• Between 21-23 April, a meeting was held in Quebec, Canada to discuss the Free Trade Area of the Americas (FTAA) agreement with the attendance of representatives from the 34 countries in the American continent that would be included in the deal. Throughout the first day of the summit, demonstrators and the police clashed. The opening of the meeting was delayed. The protests continued on the second and third days. Trade unions and various dissident groups attended the demonstrations.”

Even though the expected revolutionary development did not follow this wave of demonstrations, it resulted in the organization of periodic international meetings called “World Social Forum” to keep these futile hopes alive. These meetings were thought of as an alternative to the annual “World Economic Forum” meetings, also known as the Davos Summit, which are attended by the representatives of the leading economies around the world. This was the story of the birth of “anti-globalization”, the name given to the reactionary movement that would replace the idea of revolution in the 21st century.

In early 2001, the first World Social Forum was held in Porto Alegre, Brazil. PT (Workers’ Party) of Lula was the chief organizer of this meeting (In fact, the fate of these organizations can be predicted by looking at the fate of Lula!).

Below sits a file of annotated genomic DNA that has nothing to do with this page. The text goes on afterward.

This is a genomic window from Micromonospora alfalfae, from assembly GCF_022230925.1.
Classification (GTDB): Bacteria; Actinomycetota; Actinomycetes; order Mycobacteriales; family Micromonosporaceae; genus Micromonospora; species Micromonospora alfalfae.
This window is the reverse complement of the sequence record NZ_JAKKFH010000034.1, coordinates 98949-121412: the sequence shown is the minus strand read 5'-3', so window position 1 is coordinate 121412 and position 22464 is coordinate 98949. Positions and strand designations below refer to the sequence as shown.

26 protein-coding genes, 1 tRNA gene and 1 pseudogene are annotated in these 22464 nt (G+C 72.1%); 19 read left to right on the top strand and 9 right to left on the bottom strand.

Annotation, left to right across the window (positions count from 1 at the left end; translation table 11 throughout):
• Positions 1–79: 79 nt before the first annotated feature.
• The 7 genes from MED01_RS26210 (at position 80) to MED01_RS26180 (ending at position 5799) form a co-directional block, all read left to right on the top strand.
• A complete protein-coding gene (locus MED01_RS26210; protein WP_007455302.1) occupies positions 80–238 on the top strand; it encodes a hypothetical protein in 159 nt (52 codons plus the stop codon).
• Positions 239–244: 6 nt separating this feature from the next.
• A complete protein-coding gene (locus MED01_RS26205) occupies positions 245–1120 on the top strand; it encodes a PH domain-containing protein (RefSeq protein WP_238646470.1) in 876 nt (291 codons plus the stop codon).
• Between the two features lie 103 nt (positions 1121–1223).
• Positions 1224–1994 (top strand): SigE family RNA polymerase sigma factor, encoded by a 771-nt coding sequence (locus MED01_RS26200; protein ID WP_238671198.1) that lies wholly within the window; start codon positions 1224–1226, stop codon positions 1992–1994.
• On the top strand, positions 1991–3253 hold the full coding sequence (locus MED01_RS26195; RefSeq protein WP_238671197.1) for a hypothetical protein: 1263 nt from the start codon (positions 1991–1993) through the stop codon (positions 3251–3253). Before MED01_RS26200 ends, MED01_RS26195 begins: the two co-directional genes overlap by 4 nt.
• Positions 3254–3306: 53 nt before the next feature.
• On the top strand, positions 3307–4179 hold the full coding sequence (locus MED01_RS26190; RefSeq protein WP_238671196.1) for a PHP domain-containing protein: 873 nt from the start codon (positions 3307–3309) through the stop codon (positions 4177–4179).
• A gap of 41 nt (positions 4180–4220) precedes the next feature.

Proletarian Uprisings in Argentina and Bolivia Were Also Assimilated in the Anti-Globalization Movements

Simultaneously, a big proletarian mass uprising had erupted in Argentina. The social composition of this uprising and its methods of struggle including the factory occupations and shutting down the highways of course did not resemble the “anti-globalization” movements. However, this movement, regardless of how threatening it was, was also canalized into the same direction as the anti-globalization movements due to a lack of revolutionary leadership. It resulted in the formation of an anti-globalization social democratic government in Argentina. Similar events occured in Bolivia two years after. Morales, who curtailed the uprising of the toiling masses with his parliamentarist politics, established a social democratic government under the banner of “anti-neoliberalism” that would last 15 years.

Second WSF was held in Porto Allegre in 2003. This movement was baptized at this forum as “alter-globalization” or “anti-globalization” movement. Third WSF would also be held at the same place. The forum that gained popularity with the attendance of American anarchist dissident Noam Chomsky was held in Mumbai, India in 2004 and once again in PT-governed city of Porto Allegre in 2005 and was organized as separate forums in Barnako/Mali, Caracas/Venezuela and Karachi/Pakistan in 2006. The WSF was hosted by Nairobi, Kenya in 2007, Belém, Brazil in 2009, Dakar, Senegal in 2011 and Tunis, Tunisia in 2013 and 2015. In 2016, Quebec, Canada became the first Northern Hemisphere host of these forums. This wave then ended again in Brazil in the city of Salvador in 2018. At that point, the first host of these forums, Lula’s PT, had been tainted by corruption and scandals and lost its former reputation. And WSF had completed its mission by absorbing all the hopes pinned on it.